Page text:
Managing expectations is (probably) impossible.

Hello — Adam here from the team.

Recently we announced details for the launch of Astroneer and that’s something we’re super proud of. Now that the information is out, there’s been two important topics that come up in discussion amongst the team. How will our game be perceived and are we setting the correct expectations?

I don’t enjoy writing about the missteps of other developers, but in the name of transparency I think this is an important point to make: The controversial release of No Man’s Sky fuels a lot of discussions about the development and marketing of Astroneer and more importantly the reaction the gaming community had to it. A lot of the press coverage about Astroneer links the two games together and we’ve seen a lot of talk amongst our community about those connections.

I’m not going to comment on one specific aspect of the game or the people behind it. This blog post isn’t about that. I want to take this opportunity to put into practice the most important thing we’ve learned from witnessing No Man’s Sky: Know what you are saying, but understand what is heard.

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I grabbed this screenshot the other day when we first implemented some clouds in to the game.

 

When Astroneer launches in December it will be an incomplete game.

The game’s core designs will be playable, but some will be fleshed out more than others.

There will be art that looks incomplete, very rough, or too simple.

The multiplayer will hitch and probably act weird (hilariously so).

Audio be missing or trigger in the wrong spots. Or maybe the music playing isn’t appropriate for your moment.

You may even experience a game-breaking bug that will force you to start over from scratch.

You’ll load the game up for the first time and almost certainly experience and form an opinion about at least one of those things. That’s exactly the reason we want you to check out Astroneer while it’s in early access. We have a vision for the game; a direction we’re taking it in, and we need to know what you think as early as possible. Astroneer is not an aerospace simulation game, nor is it a completely science-fiction fantasy game. It’s something in-between. The best thing about releasing the game early is the feedback we’ll receive from you, the community, and evolving the game from there. This can happen anywhere: On our own forums (a work-in-progress we’ve yet to share), the Steam Forums, Reddit, Twitter, or Facebook . And while I am telling you the game will be incomplete when it releases in December— a sometimes overlooked characteristic of an early access game— what will be present this December are the games’ core features, gameplay, and virtues of Astroneer-the-game: Exploring and surviving on uninhabited planets, making new discoveries, 3D printing things with resources you discovered or manufactured, building a base to meet your own goals, traveling to new planets in your solar system, and interacting with planets using the Astroneer’s Deformation Tool. And you’ll be able to do those things with 3 additional friends using peer-to-peer co-op. (Couch co-op TBD.)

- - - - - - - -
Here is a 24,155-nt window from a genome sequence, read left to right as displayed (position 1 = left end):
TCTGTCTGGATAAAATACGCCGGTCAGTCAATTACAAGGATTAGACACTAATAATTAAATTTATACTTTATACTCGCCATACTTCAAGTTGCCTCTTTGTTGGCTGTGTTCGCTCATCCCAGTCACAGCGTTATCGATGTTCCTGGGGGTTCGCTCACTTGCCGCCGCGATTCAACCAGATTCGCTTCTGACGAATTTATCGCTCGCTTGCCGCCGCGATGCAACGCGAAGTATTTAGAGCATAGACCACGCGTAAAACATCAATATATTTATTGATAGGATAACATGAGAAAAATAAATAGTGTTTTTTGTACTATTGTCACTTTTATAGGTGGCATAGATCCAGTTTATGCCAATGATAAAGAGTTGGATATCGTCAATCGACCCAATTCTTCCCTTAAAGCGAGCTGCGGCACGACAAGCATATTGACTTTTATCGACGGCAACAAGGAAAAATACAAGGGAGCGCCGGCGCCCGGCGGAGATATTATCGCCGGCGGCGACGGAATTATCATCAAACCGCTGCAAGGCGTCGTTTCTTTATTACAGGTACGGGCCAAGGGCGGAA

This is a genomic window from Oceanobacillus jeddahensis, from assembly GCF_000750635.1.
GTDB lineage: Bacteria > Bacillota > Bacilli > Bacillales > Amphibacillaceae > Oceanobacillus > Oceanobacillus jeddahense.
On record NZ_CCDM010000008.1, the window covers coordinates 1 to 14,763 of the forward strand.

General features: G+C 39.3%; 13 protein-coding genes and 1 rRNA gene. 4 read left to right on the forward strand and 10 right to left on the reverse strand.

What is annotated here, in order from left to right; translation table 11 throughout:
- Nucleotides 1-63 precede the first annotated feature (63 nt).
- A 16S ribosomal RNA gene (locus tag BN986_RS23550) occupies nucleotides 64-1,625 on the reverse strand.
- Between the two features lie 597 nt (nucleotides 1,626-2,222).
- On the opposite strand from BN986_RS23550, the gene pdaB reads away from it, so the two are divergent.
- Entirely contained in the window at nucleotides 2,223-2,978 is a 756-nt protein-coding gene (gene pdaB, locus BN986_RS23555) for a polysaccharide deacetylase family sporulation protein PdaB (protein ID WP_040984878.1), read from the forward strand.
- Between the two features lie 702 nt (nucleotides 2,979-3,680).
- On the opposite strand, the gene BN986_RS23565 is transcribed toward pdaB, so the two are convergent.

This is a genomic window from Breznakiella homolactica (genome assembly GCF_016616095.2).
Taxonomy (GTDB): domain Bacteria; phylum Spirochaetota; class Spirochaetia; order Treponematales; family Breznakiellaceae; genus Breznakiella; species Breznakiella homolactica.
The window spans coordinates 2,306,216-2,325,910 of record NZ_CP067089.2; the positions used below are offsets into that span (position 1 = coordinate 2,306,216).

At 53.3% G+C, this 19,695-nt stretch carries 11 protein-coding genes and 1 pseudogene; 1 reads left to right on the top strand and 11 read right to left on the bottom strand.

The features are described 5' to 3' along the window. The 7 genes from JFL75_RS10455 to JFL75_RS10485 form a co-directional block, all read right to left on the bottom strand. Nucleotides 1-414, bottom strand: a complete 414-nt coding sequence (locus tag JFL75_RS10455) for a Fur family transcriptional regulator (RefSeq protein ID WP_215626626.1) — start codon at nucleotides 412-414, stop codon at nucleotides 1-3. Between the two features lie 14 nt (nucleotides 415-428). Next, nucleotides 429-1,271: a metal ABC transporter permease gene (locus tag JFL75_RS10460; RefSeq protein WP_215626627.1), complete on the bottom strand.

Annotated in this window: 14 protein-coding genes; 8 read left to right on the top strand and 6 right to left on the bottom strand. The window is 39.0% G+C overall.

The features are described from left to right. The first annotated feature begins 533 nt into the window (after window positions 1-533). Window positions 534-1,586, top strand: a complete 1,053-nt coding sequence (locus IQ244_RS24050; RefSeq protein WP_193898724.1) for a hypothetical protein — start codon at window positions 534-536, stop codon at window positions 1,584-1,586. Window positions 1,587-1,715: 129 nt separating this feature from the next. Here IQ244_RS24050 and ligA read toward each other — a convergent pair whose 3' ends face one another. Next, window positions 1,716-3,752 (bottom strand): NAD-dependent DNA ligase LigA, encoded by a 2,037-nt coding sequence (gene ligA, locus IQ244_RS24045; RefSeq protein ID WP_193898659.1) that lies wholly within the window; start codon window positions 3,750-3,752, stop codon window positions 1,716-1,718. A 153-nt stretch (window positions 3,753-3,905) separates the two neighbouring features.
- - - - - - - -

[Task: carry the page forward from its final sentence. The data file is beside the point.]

I hope that sets the right expectations of the game when it releases to early access later this year and how you can support or participate its development. We’ve learned a lot about how to treat our game when and its release and we want to do it right. To make sure we’ve set the right expectations or if you have any questions please email, Tweet, or Facebook us. 

Adam